Egypt struggles to halt sale of artifacts at Dutch auction house
CAIRO: CAIRO: Cairo is in a battle to stop the sale of a set of ancient Egyptian artifacts up for sale in an auction houses in Maastricht, Netherlands, scheduled for March 11-20, the Ministry of Antiquities announced Wednesday.
The ministry instructed the Egyptian embassy in the Netherlands to contact the Tefaf auction house and ask for the suspension of the sale until the legitimacy of the artifacts in question is proven, said Antiquities Ministry Mamdouh al-Damaty.
Photos of the artifacts were sent to all museums, archaeological sites and antiquities storerooms across the country to check if those pieces were stolen or taken during illegal excavations so as to take the necessary measures to repatriate them, said Damaty.
The auction house in Netherlands has provided photos of some of the artifacts including an 18th Dynasty (1580 B.C.-1390 B.C.) Ushabti (a funerary figurine usually placed in ancient Egyptian tombs to act as a servant or minion for the deceased.) The figurine bears the name of Sedjem-ash Hesymeref a worker whose tomb was found at Deir al Madina in the west bank of Luxor, according to the website.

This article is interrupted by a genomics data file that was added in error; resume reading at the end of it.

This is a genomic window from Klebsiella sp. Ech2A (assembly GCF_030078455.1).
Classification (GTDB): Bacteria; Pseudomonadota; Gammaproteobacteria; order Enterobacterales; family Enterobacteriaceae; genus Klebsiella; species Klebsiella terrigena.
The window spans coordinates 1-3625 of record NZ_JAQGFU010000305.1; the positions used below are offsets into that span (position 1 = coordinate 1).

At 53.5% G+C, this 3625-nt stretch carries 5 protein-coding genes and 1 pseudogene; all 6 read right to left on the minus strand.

The auction house claims the acquisition of the artifacts was legal and provided its provenance (document that traces an artifact’s chain of ownership back to its excavation.) The artifact was part of the private collection of Omar Sultan Pacha (1806-1871,) according to the website.
In case of proving that the archaeological objects were illegally smuggled outside Egypt, legal procedures to repatriate them will start immediately, Damaty said.
Egypt’s political turmoil since the January 25 Revolution in 2011 and its consequent security lapse have left the country’s cultural heritage vulnerable to looting.
During the past four years, Egypt has recovered more than 1,600 artifacts and is currently working on other cases in many European countries, Ahmed said.